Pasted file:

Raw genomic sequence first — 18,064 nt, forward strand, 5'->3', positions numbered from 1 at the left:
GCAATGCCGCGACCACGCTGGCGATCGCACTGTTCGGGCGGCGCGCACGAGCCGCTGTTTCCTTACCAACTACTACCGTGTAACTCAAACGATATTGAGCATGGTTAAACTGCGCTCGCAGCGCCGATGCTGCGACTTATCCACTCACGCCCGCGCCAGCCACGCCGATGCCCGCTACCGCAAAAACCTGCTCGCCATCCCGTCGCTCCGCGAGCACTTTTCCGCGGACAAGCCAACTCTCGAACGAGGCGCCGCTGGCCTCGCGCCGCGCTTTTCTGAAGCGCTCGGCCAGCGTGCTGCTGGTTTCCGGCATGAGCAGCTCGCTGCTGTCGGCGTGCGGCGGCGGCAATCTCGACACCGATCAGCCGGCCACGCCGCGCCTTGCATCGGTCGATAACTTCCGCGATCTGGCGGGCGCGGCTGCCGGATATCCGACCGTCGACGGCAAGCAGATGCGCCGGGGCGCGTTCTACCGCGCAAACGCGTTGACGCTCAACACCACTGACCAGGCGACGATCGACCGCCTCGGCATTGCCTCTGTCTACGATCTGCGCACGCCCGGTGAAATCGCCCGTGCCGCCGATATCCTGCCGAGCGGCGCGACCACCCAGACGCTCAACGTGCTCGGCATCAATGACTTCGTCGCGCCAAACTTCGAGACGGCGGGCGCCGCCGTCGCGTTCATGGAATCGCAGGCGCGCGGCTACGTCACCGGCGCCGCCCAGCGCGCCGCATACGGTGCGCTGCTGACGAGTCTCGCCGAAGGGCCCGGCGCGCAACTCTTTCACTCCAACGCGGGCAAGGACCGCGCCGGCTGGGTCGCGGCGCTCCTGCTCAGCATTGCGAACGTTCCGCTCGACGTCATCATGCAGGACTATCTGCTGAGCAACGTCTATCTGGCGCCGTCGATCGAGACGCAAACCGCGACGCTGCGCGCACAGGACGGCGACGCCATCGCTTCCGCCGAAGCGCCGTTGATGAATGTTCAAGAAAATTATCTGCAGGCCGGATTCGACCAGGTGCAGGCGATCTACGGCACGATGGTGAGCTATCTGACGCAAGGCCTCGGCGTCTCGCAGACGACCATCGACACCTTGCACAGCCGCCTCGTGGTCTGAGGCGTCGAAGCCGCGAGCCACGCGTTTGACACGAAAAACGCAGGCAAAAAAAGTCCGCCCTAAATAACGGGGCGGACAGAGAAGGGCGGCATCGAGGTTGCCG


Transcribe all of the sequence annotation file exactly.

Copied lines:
Raw genomic sequence first — 18,064 nt, forward strand, 5'->3', positions numbered from 1 at the left:
GCAATGCCGCGACCACGCTGGCGATCGCACTGTTCGGGCGGCGCGCACGAGCCGCTGTTTCCTTACCAACTACTACCGTGTAACTCAAACGATATTGAGCATGGTTAAACTGCGCTCGCAGCGCCGATGCTGCGACTTATCCACTCACGCCCGCGCCAGCCACGCCGATGCCCGCTACCGCAAAAACCTGCTCGCCATCCCGTCGCTCCGCGAGCACTTTTCCGCGGACAAGCCAACTCTCGAACGAGGCGCCGCTGGCCTCGCGCCGCGCTTTTCTGAAGCGCTCGGCCAGCGTGCTGCTGGTTTCCGGCATGAGCAGCTCGCTGCTGTCGGCGTGCGGCGGCGGCAATCTCGACACCGATCAGCCGGCCACGCCGCGCCTTGCATCGGTCGATAACTTCCGCGATCTGGCGGGCGCGGCTGCCGGATATCCGACCGTCGACGGCAAGCAGATGCGCCGGGGCGCGTTCTACCGCGCAAACGCGTTGACGCTCAACACCACTGACCAGGCGACGATCGACCGCCTCGGCATTGCCTCTGTCTACGATCTGCGCACGCCCGGTGAAATCGCCCGTGCCGCCGATATCCTGCCGAGCGGCGCGACCACCCAGACGCTCAACGTGCTCGGCATCAATGACTTCGTCGCGCCAAACTTCGAGACGGCGGGCGCCGCCGTCGCGTTCATGGAATCGCAGGCGCGCGGCTACGTCACCGGCGCCGCCCAGCGCGCCGCATACGGTGCGCTGCTGACGAGTCTCGCCGAAGGGCCCGGCGCGCAACTCTTTCACTCCAACGCGGGCAAGGACCGCGCCGGCTGGGTCGCGGCGCTCCTGCTCAGCATTGCGAACGTTCCGCTCGACGTCATCATGCAGGACTATCTGCTGAGCAACGTCTATCTGGCGCCGTCGATCGAGACGCAAACCGCGACGCTGCGCGCACAGGACGGCGACGCCATCGCTTCCGCCGAAGCGCCGTTGATGAATGTTCAAGAAAATTATCTGCAGGCCGGATTCGACCAGGTGCAGGCGATCTACGGCACGATGGTGAGCTATCTGACGCAAGGCCTCGGCGTCTCGCAGACGACCATCGACACCTTGCACAGCCGCCTCGTGGTCTGAGGCGTCGAAGCCGCGAGCCACGCGTTTGACACGAAAAACGCAGGCAAAAAAAGTCCGCCCTAAATAACGGGGCGGACAGAGAAGGGCGGCATCGAGGTTGCCG